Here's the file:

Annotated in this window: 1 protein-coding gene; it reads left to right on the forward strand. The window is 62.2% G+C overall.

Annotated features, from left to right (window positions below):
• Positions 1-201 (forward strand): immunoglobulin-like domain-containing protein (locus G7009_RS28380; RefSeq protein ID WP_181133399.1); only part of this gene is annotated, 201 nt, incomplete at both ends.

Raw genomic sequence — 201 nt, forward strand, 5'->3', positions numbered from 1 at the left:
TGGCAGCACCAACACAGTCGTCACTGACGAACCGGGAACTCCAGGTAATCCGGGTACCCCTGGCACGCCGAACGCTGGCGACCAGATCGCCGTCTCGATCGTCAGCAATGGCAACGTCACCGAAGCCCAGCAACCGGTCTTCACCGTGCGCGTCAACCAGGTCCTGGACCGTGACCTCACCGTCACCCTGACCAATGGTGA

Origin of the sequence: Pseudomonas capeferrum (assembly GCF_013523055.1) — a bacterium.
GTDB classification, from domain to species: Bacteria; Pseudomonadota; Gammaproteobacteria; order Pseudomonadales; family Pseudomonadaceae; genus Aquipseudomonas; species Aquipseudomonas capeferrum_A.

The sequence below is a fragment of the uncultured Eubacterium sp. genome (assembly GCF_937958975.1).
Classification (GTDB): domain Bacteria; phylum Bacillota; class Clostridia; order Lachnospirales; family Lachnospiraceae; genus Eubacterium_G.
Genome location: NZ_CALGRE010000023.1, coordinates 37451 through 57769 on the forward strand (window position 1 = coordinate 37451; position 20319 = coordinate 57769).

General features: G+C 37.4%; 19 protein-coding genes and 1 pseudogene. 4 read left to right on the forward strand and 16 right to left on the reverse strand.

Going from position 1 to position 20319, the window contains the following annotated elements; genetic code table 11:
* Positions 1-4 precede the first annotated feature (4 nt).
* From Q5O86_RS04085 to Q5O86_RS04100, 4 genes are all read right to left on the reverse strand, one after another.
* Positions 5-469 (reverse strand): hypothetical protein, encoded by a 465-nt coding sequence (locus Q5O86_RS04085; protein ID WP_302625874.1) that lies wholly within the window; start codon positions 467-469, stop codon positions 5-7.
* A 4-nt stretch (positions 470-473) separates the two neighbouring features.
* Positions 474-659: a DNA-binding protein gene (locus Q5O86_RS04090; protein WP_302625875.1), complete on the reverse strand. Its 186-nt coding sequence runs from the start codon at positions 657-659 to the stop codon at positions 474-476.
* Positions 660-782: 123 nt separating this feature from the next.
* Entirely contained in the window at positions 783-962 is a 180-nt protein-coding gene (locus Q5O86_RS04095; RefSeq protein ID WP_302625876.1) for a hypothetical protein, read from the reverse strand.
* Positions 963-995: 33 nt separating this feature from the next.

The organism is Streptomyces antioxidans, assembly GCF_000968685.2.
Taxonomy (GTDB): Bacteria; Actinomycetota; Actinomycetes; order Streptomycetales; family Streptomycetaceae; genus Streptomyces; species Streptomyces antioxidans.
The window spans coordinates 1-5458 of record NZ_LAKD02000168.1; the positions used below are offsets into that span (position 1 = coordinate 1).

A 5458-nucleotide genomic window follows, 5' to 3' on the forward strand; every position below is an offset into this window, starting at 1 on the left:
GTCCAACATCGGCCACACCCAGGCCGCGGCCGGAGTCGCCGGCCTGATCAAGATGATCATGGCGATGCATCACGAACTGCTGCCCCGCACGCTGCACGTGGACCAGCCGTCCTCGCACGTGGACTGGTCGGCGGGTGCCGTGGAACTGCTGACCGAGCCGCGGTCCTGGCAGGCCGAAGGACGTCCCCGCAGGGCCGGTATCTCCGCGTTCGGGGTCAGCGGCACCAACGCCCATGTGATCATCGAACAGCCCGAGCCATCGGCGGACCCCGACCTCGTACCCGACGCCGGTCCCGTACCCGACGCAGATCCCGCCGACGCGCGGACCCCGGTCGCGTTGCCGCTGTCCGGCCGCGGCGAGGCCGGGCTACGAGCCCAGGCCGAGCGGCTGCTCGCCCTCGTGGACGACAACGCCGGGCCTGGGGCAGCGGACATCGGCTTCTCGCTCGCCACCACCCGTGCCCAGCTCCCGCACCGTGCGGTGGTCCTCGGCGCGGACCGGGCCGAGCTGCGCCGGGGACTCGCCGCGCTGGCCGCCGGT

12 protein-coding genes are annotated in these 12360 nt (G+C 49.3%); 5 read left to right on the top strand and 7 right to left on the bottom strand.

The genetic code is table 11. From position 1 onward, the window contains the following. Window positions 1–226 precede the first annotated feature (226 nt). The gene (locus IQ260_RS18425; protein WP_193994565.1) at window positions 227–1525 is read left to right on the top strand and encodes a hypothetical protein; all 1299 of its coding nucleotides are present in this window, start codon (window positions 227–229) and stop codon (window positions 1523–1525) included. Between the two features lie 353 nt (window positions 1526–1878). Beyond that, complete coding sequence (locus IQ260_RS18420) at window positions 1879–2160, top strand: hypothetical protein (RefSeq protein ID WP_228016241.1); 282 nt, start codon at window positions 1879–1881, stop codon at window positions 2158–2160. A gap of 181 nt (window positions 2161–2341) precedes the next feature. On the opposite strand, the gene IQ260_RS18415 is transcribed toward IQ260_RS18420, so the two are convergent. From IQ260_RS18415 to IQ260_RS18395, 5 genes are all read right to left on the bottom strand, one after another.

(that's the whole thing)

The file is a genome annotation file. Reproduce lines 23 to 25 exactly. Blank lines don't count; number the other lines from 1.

The window spans coordinates 1-5458 of record NZ_LAKD02000168.1; the positions used below are offsets into that span (position 1 = coordinate 1).

A 5458-nucleotide genomic window follows, 5' to 3' on the forward strand; every position below is an offset into this window, starting at 1 on the left:
GTCCAACATCGGCCACACCCAGGCCGCGGCCGGAGTCGCCGGCCTGATCAAGATGATCATGGCGATGCATCACGAACTGCTGCCCCGCACGCTGCACGTGGACCAGCCGTCCTCGCACGTGGACTGGTCGGCGGGTGCCGTGGAACTGCTGACCGAGCCGCGGTCCTGGCAGGCCGAAGGACGTCCCCGCAGGGCCGGTATCTCCGCGTTCGGGGTCAGCGGCACCAACGCCCATGTGATCATCGAACAGCCCGAGCCATCGGCGGACCCCGACCTCGTACCCGACGCCGGTCCCGTACCCGACGCAGATCCCGCCGACGCGCGGACCCCGGTCGCGTTGCCGCTGTCCGGCCGCGGCGAGGCCGGGCTACGAGCCCAGGCCGAGCGGCTGCTCGCCCTCGTGGACGACAACGCCGGGCCTGGGGCAGCGGACATCGGCTTCTCGCTCGCCACCACCCGTGCCCAGCTCCCGCACCGTGCGGTGGTCCTCGGCGCGGACCGGGCCGAGCTGCGCCGGGGACTCGCCGCGCTGGCCGCCGGT